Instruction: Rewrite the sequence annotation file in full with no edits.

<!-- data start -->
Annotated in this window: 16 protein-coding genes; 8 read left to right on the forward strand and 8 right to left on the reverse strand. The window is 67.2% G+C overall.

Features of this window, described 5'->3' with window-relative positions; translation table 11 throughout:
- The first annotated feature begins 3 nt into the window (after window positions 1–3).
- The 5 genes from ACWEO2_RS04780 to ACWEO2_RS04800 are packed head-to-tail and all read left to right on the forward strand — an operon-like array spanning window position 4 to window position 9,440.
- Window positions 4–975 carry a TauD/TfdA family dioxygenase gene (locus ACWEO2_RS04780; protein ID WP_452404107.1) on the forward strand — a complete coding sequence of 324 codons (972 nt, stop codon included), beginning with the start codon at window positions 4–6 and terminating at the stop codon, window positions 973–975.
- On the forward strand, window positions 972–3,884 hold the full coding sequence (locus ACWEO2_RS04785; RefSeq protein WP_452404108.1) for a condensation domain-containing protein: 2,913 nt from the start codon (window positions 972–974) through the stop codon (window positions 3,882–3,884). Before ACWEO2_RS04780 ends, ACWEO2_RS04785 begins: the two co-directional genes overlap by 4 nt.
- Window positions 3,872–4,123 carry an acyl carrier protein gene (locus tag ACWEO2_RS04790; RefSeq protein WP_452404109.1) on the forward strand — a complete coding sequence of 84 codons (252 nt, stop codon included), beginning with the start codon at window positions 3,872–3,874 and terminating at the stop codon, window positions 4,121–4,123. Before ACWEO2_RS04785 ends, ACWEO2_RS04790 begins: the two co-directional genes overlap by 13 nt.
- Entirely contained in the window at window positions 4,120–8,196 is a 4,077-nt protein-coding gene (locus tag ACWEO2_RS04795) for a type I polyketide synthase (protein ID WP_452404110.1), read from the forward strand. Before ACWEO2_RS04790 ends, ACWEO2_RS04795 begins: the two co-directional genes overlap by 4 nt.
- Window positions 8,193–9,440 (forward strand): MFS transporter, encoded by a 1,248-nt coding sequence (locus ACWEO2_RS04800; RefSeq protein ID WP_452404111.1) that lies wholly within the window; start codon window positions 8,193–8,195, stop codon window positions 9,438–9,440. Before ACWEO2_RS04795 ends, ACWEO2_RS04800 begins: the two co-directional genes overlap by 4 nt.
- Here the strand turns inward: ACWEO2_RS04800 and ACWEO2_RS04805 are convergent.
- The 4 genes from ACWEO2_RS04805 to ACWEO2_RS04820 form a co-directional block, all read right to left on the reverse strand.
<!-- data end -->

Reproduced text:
Annotated in this window: 16 protein-coding genes; 8 read left to right on the forward strand and 8 right to left on the reverse strand. The window is 67.2% G+C overall.

Features of this window, described 5'->3' with window-relative positions; translation table 11 throughout:
- The first annotated feature begins 3 nt into the window (after window positions 1–3).
- The 5 genes from ACWEO2_RS04780 to ACWEO2_RS04800 are packed head-to-tail and all read left to right on the forward strand — an operon-like array spanning window position 4 to window position 9,440.
- Window positions 4–975 carry a TauD/TfdA family dioxygenase gene (locus ACWEO2_RS04780; protein ID WP_452404107.1) on the forward strand — a complete coding sequence of 324 codons (972 nt, stop codon included), beginning with the start codon at window positions 4–6 and terminating at the stop codon, window positions 973–975.
- On the forward strand, window positions 972–3,884 hold the full coding sequence (locus ACWEO2_RS04785; RefSeq protein WP_452404108.1) for a condensation domain-containing protein: 2,913 nt from the start codon (window positions 972–974) through the stop codon (window positions 3,882–3,884). Before ACWEO2_RS04780 ends, ACWEO2_RS04785 begins: the two co-directional genes overlap by 4 nt.
- Window positions 3,872–4,123 carry an acyl carrier protein gene (locus tag ACWEO2_RS04790; RefSeq protein WP_452404109.1) on the forward strand — a complete coding sequence of 84 codons (252 nt, stop codon included), beginning with the start codon at window positions 3,872–3,874 and terminating at the stop codon, window positions 4,121–4,123. Before ACWEO2_RS04785 ends, ACWEO2_RS04790 begins: the two co-directional genes overlap by 13 nt.
- Entirely contained in the window at window positions 4,120–8,196 is a 4,077-nt protein-coding gene (locus tag ACWEO2_RS04795) for a type I polyketide synthase (protein ID WP_452404110.1), read from the forward strand. Before ACWEO2_RS04790 ends, ACWEO2_RS04795 begins: the two co-directional genes overlap by 4 nt.
- Window positions 8,193–9,440 (forward strand): MFS transporter, encoded by a 1,248-nt coding sequence (locus ACWEO2_RS04800; RefSeq protein ID WP_452404111.1) that lies wholly within the window; start codon window positions 8,193–8,195, stop codon window positions 9,438–9,440. Before ACWEO2_RS04795 ends, ACWEO2_RS04800 begins: the two co-directional genes overlap by 4 nt.
- Here the strand turns inward: ACWEO2_RS04800 and ACWEO2_RS04805 are convergent.
- The 4 genes from ACWEO2_RS04805 to ACWEO2_RS04820 form a co-directional block, all read right to left on the reverse strand.